Theater, Shakespeare
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The Seeing Place offers a modern-dress, intermissionless account of Shakespeare's nasty, brutish and short Scottish tragedy, about a regicidal lord and the wicked women who goad him on. Brandon Walker directs.


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Average User Rating

5 / 5

Rating Breakdown

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Saw this show on a whim... excellent acting and direction. As someone who NEVER likes Shakespeare I was amazed at how well I understood everything! That's how you know the actors are doing their job. wonderful use of lighting and the space as well!

This phenomenal interpretation of MacBeth makes the play both engaging and accessible. The cast does not miss a beat in this (literally) nonstop performance- bravo to the Seeing Place Theater for making what's old new again!

A very humanized MacBeth and Lady. I was surprised to find myself weeping as they struggled with coming to grips with having done the deed. A fully committed and compelling cast brings the world and drama to life. After seeing several MacBeths through the years, this is the first time it truly felt like a tragedy.
A stark examination of how violence affects the violent.

I have never seen actors as committed and powerful as I saw in tonight's production of Macbeth at The Seeing Place. They exude integrity. It's a beautiful production that really refreshes the work. If you need some motivation, a nice solid kick in the tukus, go see them play. These guys should be rich—and they are—they're positively loaded with talent and power.

This was my second time at a Seeing Place performance and it was well worth the trip.  This company always gives their all so it was surprising that the theater was not full.  Everyone that can scrounge up $15 would be well served to go see The Seeing Place group perform Macbeth.

Carlos R.

Hi guys, I'm the black dude with a beard and glasses, second row Saturday night. And I wanted to leave a review because I really enjoyed the play Macbeth and I wanted to share my experience.

Let me tell you, the lead in Macbeth played by Brandon Walker...I immediately said to myself, what a scoundrel. Now this guy I immediately knew he was the type to slit a man's throat in his sleep. If he had his hands full of groceries, and was trying to get into my building, I'd let the door slam on him. He just came off to me as a real scumbag.

And half way through the play it just dawned on me. Like a light bulb popped over my head. Maybe this guy doesn't naturally have a low sloping brow, and evil snake like eyes. Maybe he's just ACTING. And it was at that moment I realized, wow this play is really really good.

The stagecraft was genius in its simplification. Like a burlap bag with a head in it. Spoiler: there are a bunch of grisly murders. And the music playing like a soundtrack I started to notice really heightened the emotions of each scene. I came to rely upon it to cue me so I wasn't struggling so much to find understanding in the old English. Between the acting, staging, and music, it all made sense to me. Really for the first time ever. It was like I was tasting a delicacy and instead of spitting it out, I was savoring it.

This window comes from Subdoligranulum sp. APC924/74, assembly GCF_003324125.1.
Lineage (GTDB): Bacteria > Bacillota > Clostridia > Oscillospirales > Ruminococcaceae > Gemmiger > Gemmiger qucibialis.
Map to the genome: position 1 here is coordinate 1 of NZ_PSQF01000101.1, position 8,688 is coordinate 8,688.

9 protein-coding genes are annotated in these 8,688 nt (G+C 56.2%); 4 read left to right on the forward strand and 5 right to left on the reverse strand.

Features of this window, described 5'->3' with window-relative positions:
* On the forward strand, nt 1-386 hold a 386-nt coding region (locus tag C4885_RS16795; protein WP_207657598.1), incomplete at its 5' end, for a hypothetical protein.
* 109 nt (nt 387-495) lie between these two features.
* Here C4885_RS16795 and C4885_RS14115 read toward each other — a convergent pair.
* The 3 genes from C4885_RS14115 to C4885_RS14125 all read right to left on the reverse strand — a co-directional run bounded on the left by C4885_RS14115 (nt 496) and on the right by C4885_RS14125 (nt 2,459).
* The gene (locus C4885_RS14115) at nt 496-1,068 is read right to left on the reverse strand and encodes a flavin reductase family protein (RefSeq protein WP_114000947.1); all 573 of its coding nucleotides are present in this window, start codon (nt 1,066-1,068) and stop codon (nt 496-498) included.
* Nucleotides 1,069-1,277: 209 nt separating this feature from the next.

And about the old English, an interesting thing happened to me. I heard about 50 or so little poetic phrases that could be on a coffee mug, or t-shirt, that were very tweetable. Stop it spell check, yes I meant to say tweetable. And I'd need to go back and read the play because the next time I want to be a total smart-ass, I I want some Shakespeare to pull out of my pocket. I'd have to see the play again with a pen and notepad to catch all of the little quotables.

But for example, there are a bunch of references about equivocation. And maybe it's because the word equivocation is very modern that it really stuck to my ear. Or maybe the actors really wanted the audience to here it. But there was a joke about getting drunk to have the courage to sleep with a woman, and then while in a state of inebriation the man suffers from Whisky "D". And the "d" stands for performance deficiency.

And I think it's like a paradox but that word hadn't been invented yet. Like if your courage is based on lie then you will end up with sexual dysfunction. Wow, down a rabbit hole there. But the point is that it all made sense in real time. Like for the first time I got the joke and how it relates in a complex Freudian maze of allegory and metaphor.

So I give the play five out of five stars. And would also like to give an imaginary sixth star for the company mission statement of a $15 ticket price. And I think if compared to a movie ticket one could say why not support theater? And that is why I am writing this review because I think comparing Macbeth to the new Star Wars movie is fair game. Why? Because it is a competition between entertainment, what marketing calls eyeballs.

And I can tell you as a die hard Star Wars fan if you are into epic dramas, and rebel forces, and fascist Space Lords. You will enjoy this version of Macbeth. It is set in a far off place long ago, and they speak in weird space talk like a Wookie. Yes spell check I meant Wookie.

The point is that I think Brandon Walker as Macbeth was phenomenal. He was sweating profusely several times during the performance, and he didn't mind the spittle flying either. This guy was like watching a great athlete and marveling at their prowess. Or a stringed virtuoso and finding delight in their fingers.

So I challenged you to be a real New Yorker. We live to find these hidden gems right? Go see the play and be thoroughly entertained!

Do you find Macbeth and Lady Macbeth difficult to understand? This production enhances certain elements of their characters, which helps to make them much more comprehensible. Kudos!